I suspect processed foods are not harmful. A raw food diet is a lot likely to be less optimal (basically, cooking - which is processing food - is what made us human: processing our food allowed us to break it down a bit meaning a simpler, more efficient digestive process, allowing us to have larger brains).
If you cook from fresh ingredients, guess what you're still eating processed food. Just because the food processing happened in your home, doesn't mean it's not processed food. It doesn't matter where the processing occurred - in your home, in a factory, or wherever, so long as the food doesn't contain excessive quantities of crap. I think the real answer is avoid crap foods. Foods with large quantities of refined sugar for example. I think the main things of home cooking (processed foods processed in your home) is that you know what went into the process so it's easier to avoid the crap simply by not adding it to the recipe.
I'm 43 and people who meet me think I'm in my 20s (well, apart from the receeding hairline but I've had that since a teenager). I drink, I eat processed foods all the time, I have plenty of milk, not too much sugar, and love gluten. I exercise a bit (mostly ride my bike). I drink tea (hot with milk, no sugar) by the gallon. I eat ice cream and chocolate probably too much. I'm 5'11" and weigh 152lbs.
Unless you've got a specific condition which gluten aggravates (celiacs etc.), gluten free diets are a fad diet that just take some of the joy out of food. It's no more healthier than a tasty gluten laden diet.
No, the users aren't the customers, the advertisers are the customers (and the few who buy reddit gold I suppose).
That's why we all morally obligated to track down evildoers and punch them in the balls. I'm pretty sure Thomas Jefferson wrote that, somewhere.
Yep, Look at Babe Ruth, He was a perfect example of humanity.... Fat, lazy, and mean.
Consuming 40 pounds of blueberries a day will stop the aging process!
I can see lifestyle and genetics being the main drivers. Look at 3rd world citizens, some look like they are 50 when they are in their late 20's. High stress life, lack of proper nutrition, etc...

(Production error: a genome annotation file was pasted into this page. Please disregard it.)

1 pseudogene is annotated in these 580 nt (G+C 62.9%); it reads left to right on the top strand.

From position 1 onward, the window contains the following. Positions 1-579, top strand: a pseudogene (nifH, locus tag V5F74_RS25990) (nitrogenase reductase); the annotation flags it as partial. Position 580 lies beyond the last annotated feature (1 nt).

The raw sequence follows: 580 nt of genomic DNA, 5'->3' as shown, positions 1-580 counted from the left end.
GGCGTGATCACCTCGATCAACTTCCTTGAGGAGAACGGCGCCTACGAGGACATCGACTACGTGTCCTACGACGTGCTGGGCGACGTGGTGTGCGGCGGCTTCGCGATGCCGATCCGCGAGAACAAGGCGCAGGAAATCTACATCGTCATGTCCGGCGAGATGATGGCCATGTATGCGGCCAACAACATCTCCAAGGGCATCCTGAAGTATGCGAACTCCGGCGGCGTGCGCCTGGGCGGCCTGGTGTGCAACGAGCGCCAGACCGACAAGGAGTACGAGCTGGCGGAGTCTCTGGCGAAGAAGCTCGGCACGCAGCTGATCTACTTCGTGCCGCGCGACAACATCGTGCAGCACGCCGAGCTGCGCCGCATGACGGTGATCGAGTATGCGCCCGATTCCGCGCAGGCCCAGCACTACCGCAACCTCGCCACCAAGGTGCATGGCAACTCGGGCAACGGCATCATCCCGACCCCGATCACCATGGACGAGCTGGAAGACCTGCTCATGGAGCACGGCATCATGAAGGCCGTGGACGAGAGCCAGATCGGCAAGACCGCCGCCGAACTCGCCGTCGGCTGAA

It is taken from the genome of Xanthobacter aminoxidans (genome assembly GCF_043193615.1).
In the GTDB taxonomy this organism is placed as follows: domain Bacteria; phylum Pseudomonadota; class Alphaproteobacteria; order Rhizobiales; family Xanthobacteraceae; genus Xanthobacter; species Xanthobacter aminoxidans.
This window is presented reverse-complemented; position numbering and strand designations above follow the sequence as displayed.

But then you have the genetics curveball. There is a guy here at work that is 70 years old and he looks like he is not a day over 40.
You back to basement and build more server! NO SLEEP YOU SLACKER!
People dont understand that.
It's why I am fending off job offers monthly. I have a skillset that is in very high demand and I am in a field that has never had a lot of people in it.
So when I get a job offer and change jobs, I can dictate my pay, compensation and work conditions. I dont start a new job with the peons and starter vacation, I start at max vacation, the desk type I want, the equipment I want, and the amount of office space and window.
This is what happens when you work hard at being someone that is very very good at the job and in a very in demand field.
I see someone discovered the planetary gear system.
I love it when kiddies discover what has been around even before steam.
Except that Usenet is/was superior. It's distributed so no one single company has a hold over it, and you're not forced to use some crappy web interface - you can use whatever user interface (news reader) that you like.
The closest I can think of when it comes to real-world devices that have a large reduction ratio, would be something like the mechanical tachometer/hour counter combinations seen on old tractors and similar -- where the dial indicates something like "hours at 1500 RPM". That makes for a reduction rate of 900000 from the engine shaft to the rightmost wheel of the counting device if that were to rotate once per 10 hours.
But in these, the reduction would be done via several stages of worm-drives, and the reduced speed is important, not the increased torque. And they are thoroughly obsolete -- anything made since the 1980s would use electronic devices to do this.
For torque multiplication, this would require some seriously strong materials in the later stages. Even then, the total power would be limited by the maximum speed of the first stages as well as the maximum torque of the latter stages. Yes, with sufficiently strong materials it could move a house though it would have to do this over a period of several months. Hard to see how this could be practical outside of mechanical instrumentation applications.
Good corporate management types can spew that stuff on demand. Pacify the angry mobs, and don't promise anything. Hell, that's most of their job.
Or you know, have the balls to not send the money?